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Nigeria, US bilateral trade hits $42.2bn in 2008‚ Akinkugbe

Category: Money Market

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Nigeria, US bilateral trade hits $42.2bn in 2008‚ Akinkugbe


The bilateral trade between Nigeria and United State of America in 2008 totaled $42.2bn.
The President, Nigerian American Chamber of Commerce, Mr. Olaolu Akinkugbe, disclosed this during the Chamber‘s 49th Annual General Meeting/ Business luncheon in Lagos on Wednesday.


He said that goods exported to Nigeria from United States in 2008 were vehicles, wheat, machinery, mineral fuel and electrical machinery totaling $4.1bn.


Akinkugbe said, ”Nigeria is currently the United States 19th largest goods trading partner with $42.2bn in total (two way) goods trade during 2008. US goods exports to Nigeria totaled $4.1bn.


”The top export categories in 2008 were: vehicles $974m; cereals (wheat) $930m; machinery $782m; mineral fuel (oil) $416m; and electrical machinery $201m.


”Nigeria was the US‘ 11th largest supplier of goods imports in 2008. US goods imports from Nigeria totaled $38.1bn in 2008, a 16. 2 per cent increase from 2007.Nearly all of US imports from Nigeria were oil. US imports from Nigeria accounted for 1.8 per cent of total US imports.


Meanwhile, the Chairman, Punch Nigeria Limited and President, Newspaper Proprietors Association of Nigeria, Chief Ajibola Ogunshola, has urged the Central Bank of Nigeria to be fair and just in dealing with banks over the lingering crisis in the financial sector.


Ogunshola, who was the chairman at the occasion, charged the CBN to publish the list of non-performing debtors of other banks as it did to the five banks that were rescued by the CBN so as to be just and equitable to all.


He said, ”I believe that since the Central Bank of Nigeria has published the list of non-performing debtors above N100m of some banks, it is duty bound to do the same in respect of every other bank; whether the bank is distressed or not. This can be justified on grounds of equity to all the non-performing debtors.


“Moreover, if such lists are not published, the cloak of secrecy that covers the unpublished debt will leave room for unscrupulous persons – be it bank officials, central bank officials and even, perhaps, some auditors – to manipulate things to their own advantage.


”A set of rules ought to be worked out by the central bank on how the non-performing loans are to be recovered and these rules must apply to all the banks. That will, for example, make impossible the ugly situation that occurred last week when the Economic and Financial Crimes Commission included in the list of the loans, which it claimed to have recovered, a mere promise to pay.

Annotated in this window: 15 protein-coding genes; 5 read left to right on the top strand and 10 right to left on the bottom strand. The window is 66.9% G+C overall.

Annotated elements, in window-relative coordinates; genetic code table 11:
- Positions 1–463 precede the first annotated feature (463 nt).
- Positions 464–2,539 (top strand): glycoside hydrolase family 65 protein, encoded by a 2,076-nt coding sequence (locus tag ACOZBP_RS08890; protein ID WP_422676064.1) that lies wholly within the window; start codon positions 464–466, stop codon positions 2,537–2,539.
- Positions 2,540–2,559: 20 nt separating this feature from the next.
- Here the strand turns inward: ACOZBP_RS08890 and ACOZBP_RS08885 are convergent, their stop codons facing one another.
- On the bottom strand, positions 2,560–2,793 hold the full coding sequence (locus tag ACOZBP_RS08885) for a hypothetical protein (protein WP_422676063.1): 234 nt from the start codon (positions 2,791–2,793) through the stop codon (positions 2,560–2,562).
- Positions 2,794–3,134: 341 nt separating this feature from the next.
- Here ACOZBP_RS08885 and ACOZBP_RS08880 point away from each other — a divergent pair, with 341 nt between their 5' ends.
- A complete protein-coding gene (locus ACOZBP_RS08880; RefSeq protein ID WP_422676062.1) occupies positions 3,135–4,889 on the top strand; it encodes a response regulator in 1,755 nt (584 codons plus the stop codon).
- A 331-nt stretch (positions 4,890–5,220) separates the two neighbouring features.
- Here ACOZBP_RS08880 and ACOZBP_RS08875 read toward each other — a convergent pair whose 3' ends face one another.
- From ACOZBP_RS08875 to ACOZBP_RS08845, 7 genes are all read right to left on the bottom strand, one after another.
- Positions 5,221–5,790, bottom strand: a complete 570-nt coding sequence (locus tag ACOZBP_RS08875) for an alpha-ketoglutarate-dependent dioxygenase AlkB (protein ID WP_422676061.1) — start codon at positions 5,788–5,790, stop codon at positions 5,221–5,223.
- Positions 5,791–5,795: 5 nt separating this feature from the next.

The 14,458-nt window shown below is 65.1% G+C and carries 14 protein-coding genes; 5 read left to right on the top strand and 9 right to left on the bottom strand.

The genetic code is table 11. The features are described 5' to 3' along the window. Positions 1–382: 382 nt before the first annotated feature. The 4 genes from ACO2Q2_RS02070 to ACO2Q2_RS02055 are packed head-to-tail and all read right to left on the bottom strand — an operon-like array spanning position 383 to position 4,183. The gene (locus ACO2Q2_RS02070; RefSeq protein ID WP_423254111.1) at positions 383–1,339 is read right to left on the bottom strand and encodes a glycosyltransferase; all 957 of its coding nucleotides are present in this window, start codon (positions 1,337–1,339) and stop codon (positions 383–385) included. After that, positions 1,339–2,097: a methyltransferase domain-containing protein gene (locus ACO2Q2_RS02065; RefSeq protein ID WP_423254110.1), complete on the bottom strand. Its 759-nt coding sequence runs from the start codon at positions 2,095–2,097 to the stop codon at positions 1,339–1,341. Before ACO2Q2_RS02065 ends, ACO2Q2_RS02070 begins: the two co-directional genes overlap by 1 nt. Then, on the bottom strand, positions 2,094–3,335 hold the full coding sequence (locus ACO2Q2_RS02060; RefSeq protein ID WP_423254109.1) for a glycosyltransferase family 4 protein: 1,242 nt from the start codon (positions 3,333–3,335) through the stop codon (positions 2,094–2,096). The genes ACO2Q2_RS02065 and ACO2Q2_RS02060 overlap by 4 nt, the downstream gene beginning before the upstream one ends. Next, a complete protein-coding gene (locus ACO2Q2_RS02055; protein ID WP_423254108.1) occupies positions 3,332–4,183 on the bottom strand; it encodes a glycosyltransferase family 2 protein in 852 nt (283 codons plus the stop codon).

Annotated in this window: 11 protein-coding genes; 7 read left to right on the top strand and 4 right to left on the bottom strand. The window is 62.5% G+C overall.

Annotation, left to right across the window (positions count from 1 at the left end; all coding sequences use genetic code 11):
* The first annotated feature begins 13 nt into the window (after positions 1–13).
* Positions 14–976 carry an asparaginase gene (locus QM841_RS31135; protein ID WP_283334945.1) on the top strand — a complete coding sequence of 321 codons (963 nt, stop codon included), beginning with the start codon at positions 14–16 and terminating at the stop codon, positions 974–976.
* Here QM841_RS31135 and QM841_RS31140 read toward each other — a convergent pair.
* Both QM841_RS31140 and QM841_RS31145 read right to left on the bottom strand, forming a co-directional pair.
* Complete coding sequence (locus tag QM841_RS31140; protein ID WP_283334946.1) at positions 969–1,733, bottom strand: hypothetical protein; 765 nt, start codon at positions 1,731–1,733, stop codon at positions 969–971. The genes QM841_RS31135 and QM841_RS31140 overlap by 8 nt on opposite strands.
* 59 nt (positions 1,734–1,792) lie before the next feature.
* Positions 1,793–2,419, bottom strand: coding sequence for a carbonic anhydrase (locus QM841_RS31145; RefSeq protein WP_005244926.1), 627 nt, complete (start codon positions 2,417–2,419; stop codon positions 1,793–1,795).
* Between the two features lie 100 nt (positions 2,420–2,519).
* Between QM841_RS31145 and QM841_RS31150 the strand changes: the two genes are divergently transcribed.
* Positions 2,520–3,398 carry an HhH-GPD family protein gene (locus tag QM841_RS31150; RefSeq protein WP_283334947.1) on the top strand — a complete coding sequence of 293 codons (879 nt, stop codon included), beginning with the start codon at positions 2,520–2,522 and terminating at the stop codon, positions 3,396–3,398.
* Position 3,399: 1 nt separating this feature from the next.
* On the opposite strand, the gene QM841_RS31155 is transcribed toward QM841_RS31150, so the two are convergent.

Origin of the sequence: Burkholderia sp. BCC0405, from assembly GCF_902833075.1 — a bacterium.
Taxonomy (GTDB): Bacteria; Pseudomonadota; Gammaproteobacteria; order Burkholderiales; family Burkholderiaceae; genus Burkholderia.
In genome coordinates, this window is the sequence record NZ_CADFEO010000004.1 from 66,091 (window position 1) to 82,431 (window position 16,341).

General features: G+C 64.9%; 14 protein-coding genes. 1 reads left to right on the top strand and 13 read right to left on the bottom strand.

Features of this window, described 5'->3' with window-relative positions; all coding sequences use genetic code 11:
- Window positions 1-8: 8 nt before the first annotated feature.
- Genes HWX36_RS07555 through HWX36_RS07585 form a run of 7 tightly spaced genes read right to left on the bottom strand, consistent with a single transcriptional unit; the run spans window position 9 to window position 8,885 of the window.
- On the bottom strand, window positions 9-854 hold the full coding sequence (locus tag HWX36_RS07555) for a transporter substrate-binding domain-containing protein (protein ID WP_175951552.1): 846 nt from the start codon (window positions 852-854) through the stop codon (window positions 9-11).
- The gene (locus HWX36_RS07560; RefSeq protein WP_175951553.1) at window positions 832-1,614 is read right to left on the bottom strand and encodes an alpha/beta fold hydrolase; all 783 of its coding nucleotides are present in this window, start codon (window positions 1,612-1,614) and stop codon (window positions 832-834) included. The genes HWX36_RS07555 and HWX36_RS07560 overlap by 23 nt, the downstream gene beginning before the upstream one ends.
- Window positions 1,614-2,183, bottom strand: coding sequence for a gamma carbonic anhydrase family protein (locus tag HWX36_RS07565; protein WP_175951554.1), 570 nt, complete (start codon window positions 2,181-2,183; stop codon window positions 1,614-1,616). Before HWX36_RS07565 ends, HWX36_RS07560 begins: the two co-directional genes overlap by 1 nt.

“Establishing a set of rules for uniform application by all the banks will reduce the chances of manipulation and blackmail. For example, what percentage of accrued interest on such loans can be waved?


”Are the actions of the CBN governor the opening moves towards actualising an agenda by some powerful northerners to take over some banks in order to enable them have a significant foothold in the banking sector?


”My personal opinion is that the March 23 edition of Vanguard Newspapers, which essentially foretold what is happening now is too coincidental to be ignored or waved aside.”


Yet, commending the efforts of the CBN governor, Mr. Lamido Sanusi, Ogunshola said, ”But that should not be allowed to distract our attention from the need to deal squarely with the massive plunder of the banks that the governor‘s actions have revealed.


“He should be congratulated and supported in this regard. And, I will like to hope that as the net gets wider and catches even bigger political power fish, the EFCC will not allow itself to be compromised and that President Yar‘Adua will not give Mr. Sanusi the Ribadu treatment.


”So, what will happen to the shares of the distressed banks and will the money advanced to them by the central bank be treated as loans or converted to government‘s shares?


“How will the new boards be composed?


“Hopefully, the existing shareholders, the depositors, the press and the general public will ensure that the tussle over ownership on board composition that will shortly ensue will be satisfactorily resolved eventually, even if it will involve long and bitter dispute not only in the court, but hopefully in the National Assembly.”

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